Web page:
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Friends are wonderful. It's great to have people in your life that share some common connection and positive chemistry with you. Being together with a friend is something you look forward to and enjoy. You add to each other's life. Friends are a blessing and a gift.

Sadly, however, sometimes friendships face challenges. Something happens in the relationship and things change. Feelings get hurt, trust is broken, motives are questioned and communication become painful. Walls go up and former friends are estranged, and even worse, become enemies.

Paul, a leader of the early church, gave a lot of attention to relationship issues in his teachings. He frequently reminded Christian believers of the traps and pitfalls of bad feelings and behavior toward one another. Sometimes he got very specific. In some situations he even called out people by name, addressing their disagreements and division.

This was the case when he wrote to the church in a place called Philippi. Two ladies in the church who had been great friends at one time were now at odds with each other. They had an unsettled disagreement. Their disagreement had isolated them from each other and was affecting other people around them.

Take a look at Paul's straightforward instructions, and slight rebuke, to them:

Now I appeal to Euodia and Syntyche. Please, because you belong to the Lord, settle your disagreement. — Philippians 4:2 (NLT)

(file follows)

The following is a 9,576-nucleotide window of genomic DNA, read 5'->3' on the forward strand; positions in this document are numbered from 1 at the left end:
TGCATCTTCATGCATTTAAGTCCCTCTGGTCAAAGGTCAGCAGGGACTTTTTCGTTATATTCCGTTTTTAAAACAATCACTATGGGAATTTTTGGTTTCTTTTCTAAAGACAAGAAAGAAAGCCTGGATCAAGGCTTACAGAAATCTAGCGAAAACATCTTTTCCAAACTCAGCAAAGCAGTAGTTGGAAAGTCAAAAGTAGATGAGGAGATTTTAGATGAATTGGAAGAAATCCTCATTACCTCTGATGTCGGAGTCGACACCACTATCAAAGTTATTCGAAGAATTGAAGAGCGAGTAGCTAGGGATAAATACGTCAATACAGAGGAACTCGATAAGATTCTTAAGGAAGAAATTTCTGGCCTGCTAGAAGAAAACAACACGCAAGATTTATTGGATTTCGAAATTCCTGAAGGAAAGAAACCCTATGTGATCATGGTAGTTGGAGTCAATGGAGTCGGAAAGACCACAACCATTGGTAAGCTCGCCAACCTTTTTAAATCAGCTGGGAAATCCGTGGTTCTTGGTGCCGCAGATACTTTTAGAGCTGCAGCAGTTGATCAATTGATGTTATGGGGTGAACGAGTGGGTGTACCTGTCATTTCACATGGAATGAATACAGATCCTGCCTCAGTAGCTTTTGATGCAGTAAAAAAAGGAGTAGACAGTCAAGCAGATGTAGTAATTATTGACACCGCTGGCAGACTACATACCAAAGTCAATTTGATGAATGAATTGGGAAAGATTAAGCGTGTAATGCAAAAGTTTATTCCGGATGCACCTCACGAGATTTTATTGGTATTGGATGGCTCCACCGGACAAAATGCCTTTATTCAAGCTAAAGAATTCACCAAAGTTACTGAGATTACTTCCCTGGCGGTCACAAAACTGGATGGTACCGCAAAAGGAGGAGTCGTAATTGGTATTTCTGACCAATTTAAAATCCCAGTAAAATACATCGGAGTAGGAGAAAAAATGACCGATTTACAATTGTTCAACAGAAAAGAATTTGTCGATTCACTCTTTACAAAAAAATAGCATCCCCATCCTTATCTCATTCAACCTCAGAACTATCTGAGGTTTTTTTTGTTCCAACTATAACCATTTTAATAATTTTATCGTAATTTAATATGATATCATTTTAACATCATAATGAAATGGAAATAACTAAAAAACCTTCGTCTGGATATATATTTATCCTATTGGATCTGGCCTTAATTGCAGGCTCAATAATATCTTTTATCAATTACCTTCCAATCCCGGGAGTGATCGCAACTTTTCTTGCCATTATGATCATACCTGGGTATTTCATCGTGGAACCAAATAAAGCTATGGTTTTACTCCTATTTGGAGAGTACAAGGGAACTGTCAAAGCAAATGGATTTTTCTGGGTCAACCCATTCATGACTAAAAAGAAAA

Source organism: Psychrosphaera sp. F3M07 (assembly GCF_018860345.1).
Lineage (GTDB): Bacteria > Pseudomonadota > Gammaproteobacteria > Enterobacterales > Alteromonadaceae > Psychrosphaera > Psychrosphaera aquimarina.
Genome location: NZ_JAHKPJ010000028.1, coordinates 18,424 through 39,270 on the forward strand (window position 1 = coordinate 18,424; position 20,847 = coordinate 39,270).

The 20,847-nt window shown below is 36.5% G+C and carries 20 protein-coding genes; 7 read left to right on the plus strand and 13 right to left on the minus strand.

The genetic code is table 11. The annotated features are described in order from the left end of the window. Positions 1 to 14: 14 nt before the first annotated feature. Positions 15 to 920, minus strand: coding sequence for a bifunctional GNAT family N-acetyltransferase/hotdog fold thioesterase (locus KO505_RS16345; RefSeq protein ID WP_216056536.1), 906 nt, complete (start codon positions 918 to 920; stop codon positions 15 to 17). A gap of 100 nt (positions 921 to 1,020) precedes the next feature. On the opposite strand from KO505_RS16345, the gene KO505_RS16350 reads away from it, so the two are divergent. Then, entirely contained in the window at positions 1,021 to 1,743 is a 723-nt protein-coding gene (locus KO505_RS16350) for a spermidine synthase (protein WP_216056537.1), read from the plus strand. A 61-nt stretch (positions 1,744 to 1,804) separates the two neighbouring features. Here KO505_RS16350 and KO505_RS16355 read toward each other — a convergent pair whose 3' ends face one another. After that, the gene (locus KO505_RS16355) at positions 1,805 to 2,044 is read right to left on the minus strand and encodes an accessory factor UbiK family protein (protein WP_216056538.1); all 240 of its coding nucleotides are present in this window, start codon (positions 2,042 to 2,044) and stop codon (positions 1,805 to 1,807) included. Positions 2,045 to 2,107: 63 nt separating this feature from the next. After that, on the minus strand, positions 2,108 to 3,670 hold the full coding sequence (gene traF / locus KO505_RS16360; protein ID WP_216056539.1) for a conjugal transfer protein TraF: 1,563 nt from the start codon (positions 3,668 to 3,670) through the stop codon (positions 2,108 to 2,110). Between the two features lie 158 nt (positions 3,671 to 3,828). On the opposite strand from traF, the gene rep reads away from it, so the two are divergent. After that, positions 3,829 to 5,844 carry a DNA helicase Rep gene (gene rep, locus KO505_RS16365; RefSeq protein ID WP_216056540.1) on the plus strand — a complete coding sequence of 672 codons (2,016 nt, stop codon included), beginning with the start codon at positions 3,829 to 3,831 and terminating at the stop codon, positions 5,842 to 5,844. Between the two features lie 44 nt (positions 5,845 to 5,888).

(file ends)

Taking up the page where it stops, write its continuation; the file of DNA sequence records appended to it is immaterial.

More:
And now I want to plead with those two dear women, Euodias and Syntyche. Please, please, with the Lord's help, quarrel no more– be friends again. — Philippians 4:2 (The Living Bible)

Paul was deeply concerned about what these ladies had allowed to come between them. If you read further in Philippians 4 you'll discover that these women had once been great friends and had worked together — side-by-side — serving God and the church. Their relationship plummeted for some reason. Over time they moved from cooperating with each other to contending with each other.

We don't know what happened that led to this separation. All we know is that they were former friends who had become foes. They once had been close, but no longer had a relationship.

What was Paul's guidance to them. He told them to “re-friend” each other. This meant that they would have to drop their offenses, whatever they were, and forgive. They had to willingly lay down their “right to be right” about their disagreement, reconcile and move forward together again.

How about you? What friendship has dissolved because of some disagreement? Are you hurt and angry at your former friend? Have you closed your heart to them? Have you shut them out and determined to write them off?

Perhaps it's a time to take a step toward them again. You can do something, even if it's a small thing, that will start healing the hurt and begin rebuilding the trust between you. Be the one to take the first step toward “re-friending!”

Pastor Dale